Until recently, 3D printing was only utilized by product designers and hobbyists working primarily with plastics and was not available to the mass market. With the recent price drop of 3D printers and availability of 3D printing materials, the popularity of 3D printing has dramatically increased in the last couple of years. It has been estimated that 3D printing could generate an economic impact of $230 billion to $550 billion per year by 2025 (McKinsey Global Institute, 2012).
Much like an inkjet printer, a 3D printer “prints” a set of plans on a computer by using “additive manufacturing.” The additive manufacturing process builds objects layer-by-layer rather than through molding or subtractive techniques (such as machining) (McKinsey Global Institute, 2012). Additive manufacturing is attractive for producing items that are hard to find or when only a few like items are needed because the cost of production remains the same whether someone prints one or many, or if the item is old or new.
To determine if 3D printing can be the next big disruptive technology, we must look at the advantages of 3D printing, current and future capability of 3D printing and what industries would most likely be disrupted by 3D printing. When these questions have been satisfactorily been answered we can further ask:
• What are the risks of 3D printing? How might this product fail?
• What can be done to make 3D printing succeed?
The main advantage of 3D printing is that a low number of goods can be produced at a relatively inexpensive cost, as compared to traditional manufacturing, which typically requires higher volume to lower costs (Grynol, 2013). 3D printing can skip many traditional manufacturing steps and go directly from an idea to a finished product resulting in reduced lead time and rapid prototyping. 3D printing also reduces the amount of wasted material because the additive manufacturing process the 3D printers employ only uses materials needed to make the product.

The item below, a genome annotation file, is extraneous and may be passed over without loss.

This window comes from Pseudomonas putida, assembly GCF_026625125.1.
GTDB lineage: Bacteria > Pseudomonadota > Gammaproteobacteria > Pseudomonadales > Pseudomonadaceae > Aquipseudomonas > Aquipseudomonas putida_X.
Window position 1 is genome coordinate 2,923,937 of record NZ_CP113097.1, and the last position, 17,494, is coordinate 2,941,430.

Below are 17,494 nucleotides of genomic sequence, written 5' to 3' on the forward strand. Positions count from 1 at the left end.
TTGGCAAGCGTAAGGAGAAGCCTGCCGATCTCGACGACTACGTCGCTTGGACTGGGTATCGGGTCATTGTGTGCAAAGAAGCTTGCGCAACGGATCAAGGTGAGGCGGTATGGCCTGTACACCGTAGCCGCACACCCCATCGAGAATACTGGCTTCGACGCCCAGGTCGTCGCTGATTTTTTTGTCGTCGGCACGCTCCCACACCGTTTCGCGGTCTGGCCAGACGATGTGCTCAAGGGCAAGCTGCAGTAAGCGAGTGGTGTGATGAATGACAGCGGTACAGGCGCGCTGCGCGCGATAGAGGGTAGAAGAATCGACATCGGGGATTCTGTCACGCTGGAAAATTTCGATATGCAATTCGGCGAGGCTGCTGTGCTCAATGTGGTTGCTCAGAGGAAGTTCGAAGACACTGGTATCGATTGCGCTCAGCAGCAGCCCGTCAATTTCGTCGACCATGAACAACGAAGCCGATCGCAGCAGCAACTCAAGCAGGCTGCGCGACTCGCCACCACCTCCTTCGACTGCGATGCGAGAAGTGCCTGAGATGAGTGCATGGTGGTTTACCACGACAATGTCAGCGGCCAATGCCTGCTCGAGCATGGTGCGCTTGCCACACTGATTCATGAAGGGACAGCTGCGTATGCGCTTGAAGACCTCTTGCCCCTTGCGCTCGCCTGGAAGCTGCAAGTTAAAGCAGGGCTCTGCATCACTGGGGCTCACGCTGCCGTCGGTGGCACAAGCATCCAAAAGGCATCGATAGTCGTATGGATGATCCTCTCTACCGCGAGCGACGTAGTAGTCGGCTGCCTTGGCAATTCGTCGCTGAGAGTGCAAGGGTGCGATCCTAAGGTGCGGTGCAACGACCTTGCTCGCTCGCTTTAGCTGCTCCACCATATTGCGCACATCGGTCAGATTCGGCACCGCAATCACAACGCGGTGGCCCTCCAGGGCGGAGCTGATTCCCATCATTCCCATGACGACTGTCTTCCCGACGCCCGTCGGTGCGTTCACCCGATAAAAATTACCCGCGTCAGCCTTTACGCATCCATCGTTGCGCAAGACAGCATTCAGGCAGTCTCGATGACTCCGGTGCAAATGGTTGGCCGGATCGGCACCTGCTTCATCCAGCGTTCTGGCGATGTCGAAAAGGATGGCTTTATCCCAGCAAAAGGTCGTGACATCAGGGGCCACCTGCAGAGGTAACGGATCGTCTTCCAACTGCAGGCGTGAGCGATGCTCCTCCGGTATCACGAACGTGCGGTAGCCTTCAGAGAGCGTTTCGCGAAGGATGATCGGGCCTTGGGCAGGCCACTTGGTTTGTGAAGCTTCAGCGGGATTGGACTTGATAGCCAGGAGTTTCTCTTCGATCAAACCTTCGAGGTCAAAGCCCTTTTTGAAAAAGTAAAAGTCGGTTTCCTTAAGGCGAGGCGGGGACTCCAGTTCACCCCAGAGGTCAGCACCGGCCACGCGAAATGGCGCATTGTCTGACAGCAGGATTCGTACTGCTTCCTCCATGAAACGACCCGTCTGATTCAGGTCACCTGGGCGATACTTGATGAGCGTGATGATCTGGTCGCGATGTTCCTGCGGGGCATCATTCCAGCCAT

Businesses potentially reducing overhead and offering mass customization of their products are a couple of other advantages of 3D printing. With 3D printing being an on-demand manufacturing process, the overhead required to invest in inventory, and warehouse it is reduced since items can be printed as needed. Traditional manufacturing methods typically require a larger volume of inventory to be produced and warehoused at one time (Grynol, 2013). Customizing a product will require minimal financial investment and effort allowing customers to get exactly what they want at a low cost. People are already printing action figures with their likeness by using a picture of their face that is imported to the 3D program.
Printing your own action figure is just one of many breakthroughs in 3D printing. Amoung the most notable are:
• NASA made rocket engine parts with a 3D printer and plans to send a 3D printer to the International Space Station this year.
• Companies started printing...